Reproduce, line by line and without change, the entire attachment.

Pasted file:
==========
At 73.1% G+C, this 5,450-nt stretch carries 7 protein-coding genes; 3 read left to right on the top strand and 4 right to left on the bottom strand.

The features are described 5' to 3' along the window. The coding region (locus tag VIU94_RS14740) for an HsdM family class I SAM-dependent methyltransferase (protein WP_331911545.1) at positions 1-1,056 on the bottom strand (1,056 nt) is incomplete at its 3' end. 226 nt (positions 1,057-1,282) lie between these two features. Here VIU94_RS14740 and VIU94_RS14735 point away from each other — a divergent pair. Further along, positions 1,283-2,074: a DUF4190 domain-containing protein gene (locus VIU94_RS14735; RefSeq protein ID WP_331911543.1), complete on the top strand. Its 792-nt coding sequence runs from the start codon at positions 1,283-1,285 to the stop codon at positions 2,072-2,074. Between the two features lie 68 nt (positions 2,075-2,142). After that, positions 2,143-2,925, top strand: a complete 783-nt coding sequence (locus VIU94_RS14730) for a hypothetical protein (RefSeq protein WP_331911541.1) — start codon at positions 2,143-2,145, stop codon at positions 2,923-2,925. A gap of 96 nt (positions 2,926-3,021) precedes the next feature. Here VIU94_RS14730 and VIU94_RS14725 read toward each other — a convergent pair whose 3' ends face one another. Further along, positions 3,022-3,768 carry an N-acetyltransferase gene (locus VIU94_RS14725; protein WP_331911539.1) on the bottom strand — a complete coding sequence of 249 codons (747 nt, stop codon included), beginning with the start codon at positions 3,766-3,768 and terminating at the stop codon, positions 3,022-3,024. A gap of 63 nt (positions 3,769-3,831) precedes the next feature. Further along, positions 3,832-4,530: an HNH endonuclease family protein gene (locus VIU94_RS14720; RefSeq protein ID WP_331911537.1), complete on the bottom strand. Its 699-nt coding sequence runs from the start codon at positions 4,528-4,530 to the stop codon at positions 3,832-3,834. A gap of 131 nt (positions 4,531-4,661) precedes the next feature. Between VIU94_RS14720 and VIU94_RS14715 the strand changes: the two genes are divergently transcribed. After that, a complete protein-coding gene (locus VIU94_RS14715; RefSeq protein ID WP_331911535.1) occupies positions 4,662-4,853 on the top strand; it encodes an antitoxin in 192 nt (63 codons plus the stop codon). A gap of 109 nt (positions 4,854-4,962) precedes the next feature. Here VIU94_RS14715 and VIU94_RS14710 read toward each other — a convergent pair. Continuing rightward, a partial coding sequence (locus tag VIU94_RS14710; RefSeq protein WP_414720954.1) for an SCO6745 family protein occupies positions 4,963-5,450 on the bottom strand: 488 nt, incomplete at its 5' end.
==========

At 73.1% G+C, this 5,450-nt stretch carries 7 protein-coding genes; 3 read left to right on the top strand and 4 right to left on the bottom strand.

The features are described 5' to 3' along the window. The coding region (locus tag VIU94_RS14740) for an HsdM family class I SAM-dependent methyltransferase (protein WP_331911545.1) at positions 1-1,056 on the bottom strand (1,056 nt) is incomplete at its 3' end. 226 nt (positions 1,057-1,282) lie between these two features. Here VIU94_RS14740 and VIU94_RS14735 point away from each other — a divergent pair. Further along, positions 1,283-2,074: a DUF4190 domain-containing protein gene (locus VIU94_RS14735; RefSeq protein ID WP_331911543.1), complete on the top strand. Its 792-nt coding sequence runs from the start codon at positions 1,283-1,285 to the stop codon at positions 2,072-2,074. Between the two features lie 68 nt (positions 2,075-2,142). After that, positions 2,143-2,925, top strand: a complete 783-nt coding sequence (locus VIU94_RS14730) for a hypothetical protein (RefSeq protein WP_331911541.1) — start codon at positions 2,143-2,145, stop codon at positions 2,923-2,925. A gap of 96 nt (positions 2,926-3,021) precedes the next feature. Here VIU94_RS14730 and VIU94_RS14725 read toward each other — a convergent pair whose 3' ends face one another. Further along, positions 3,022-3,768 carry an N-acetyltransferase gene (locus VIU94_RS14725; protein WP_331911539.1) on the bottom strand — a complete coding sequence of 249 codons (747 nt, stop codon included), beginning with the start codon at positions 3,766-3,768 and terminating at the stop codon, positions 3,022-3,024. A gap of 63 nt (positions 3,769-3,831) precedes the next feature. Further along, positions 3,832-4,530: an HNH endonuclease family protein gene (locus VIU94_RS14720; RefSeq protein ID WP_331911537.1), complete on the bottom strand. Its 699-nt coding sequence runs from the start codon at positions 4,528-4,530 to the stop codon at positions 3,832-3,834. A gap of 131 nt (positions 4,531-4,661) precedes the next feature. Between VIU94_RS14720 and VIU94_RS14715 the strand changes: the two genes are divergently transcribed. After that, a complete protein-coding gene (locus VIU94_RS14715; RefSeq protein ID WP_331911535.1) occupies positions 4,662-4,853 on the top strand; it encodes an antitoxin in 192 nt (63 codons plus the stop codon). A gap of 109 nt (positions 4,854-4,962) precedes the next feature. Here VIU94_RS14715 and VIU94_RS14710 read toward each other — a convergent pair. Continuing rightward, a partial coding sequence (locus tag VIU94_RS14710; RefSeq protein WP_414720954.1) for an SCO6745 family protein occupies positions 4,963-5,450 on the bottom strand: 488 nt, incomplete at its 5' end.